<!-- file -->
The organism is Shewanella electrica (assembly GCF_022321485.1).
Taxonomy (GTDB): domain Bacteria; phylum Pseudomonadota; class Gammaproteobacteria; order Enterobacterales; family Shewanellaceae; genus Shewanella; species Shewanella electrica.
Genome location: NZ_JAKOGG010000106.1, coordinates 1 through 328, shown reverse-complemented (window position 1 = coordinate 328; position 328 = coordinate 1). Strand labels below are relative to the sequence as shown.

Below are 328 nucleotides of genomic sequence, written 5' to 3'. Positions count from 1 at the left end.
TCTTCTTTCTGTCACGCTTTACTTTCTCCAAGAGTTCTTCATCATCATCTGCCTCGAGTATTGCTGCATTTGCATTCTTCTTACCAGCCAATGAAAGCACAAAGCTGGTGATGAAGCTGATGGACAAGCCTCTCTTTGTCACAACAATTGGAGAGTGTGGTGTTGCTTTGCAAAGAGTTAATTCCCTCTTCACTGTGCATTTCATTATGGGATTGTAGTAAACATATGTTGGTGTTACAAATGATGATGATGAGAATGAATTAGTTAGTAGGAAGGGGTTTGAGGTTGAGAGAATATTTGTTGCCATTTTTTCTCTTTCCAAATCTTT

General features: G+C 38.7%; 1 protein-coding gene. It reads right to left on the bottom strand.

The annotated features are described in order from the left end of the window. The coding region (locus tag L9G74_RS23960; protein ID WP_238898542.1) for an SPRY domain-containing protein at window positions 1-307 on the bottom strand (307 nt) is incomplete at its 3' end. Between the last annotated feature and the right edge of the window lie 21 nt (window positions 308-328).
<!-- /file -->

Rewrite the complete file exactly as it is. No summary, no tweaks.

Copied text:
The organism is Shewanella electrica (assembly GCF_022321485.1).
Taxonomy (GTDB): domain Bacteria; phylum Pseudomonadota; class Gammaproteobacteria; order Enterobacterales; family Shewanellaceae; genus Shewanella; species Shewanella electrica.
Genome location: NZ_JAKOGG010000106.1, coordinates 1 through 328, shown reverse-complemented (window position 1 = coordinate 328; position 328 = coordinate 1). Strand labels below are relative to the sequence as shown.

Below are 328 nucleotides of genomic sequence, written 5' to 3'. Positions count from 1 at the left end.
TCTTCTTTCTGTCACGCTTTACTTTCTCCAAGAGTTCTTCATCATCATCTGCCTCGAGTATTGCTGCATTTGCATTCTTCTTACCAGCCAATGAAAGCACAAAGCTGGTGATGAAGCTGATGGACAAGCCTCTCTTTGTCACAACAATTGGAGAGTGTGGTGTTGCTTTGCAAAGAGTTAATTCCCTCTTCACTGTGCATTTCATTATGGGATTGTAGTAAACATATGTTGGTGTTACAAATGATGATGATGAGAATGAATTAGTTAGTAGGAAGGGGTTTGAGGTTGAGAGAATATTTGTTGCCATTTTTTCTCTTTCCAAATCTTT

General features: G+C 38.7%; 1 protein-coding gene. It reads right to left on the bottom strand.

The annotated features are described in order from the left end of the window. The coding region (locus tag L9G74_RS23960; protein ID WP_238898542.1) for an SPRY domain-containing protein at window positions 1-307 on the bottom strand (307 nt) is incomplete at its 3' end. Between the last annotated feature and the right edge of the window lie 21 nt (window positions 308-328).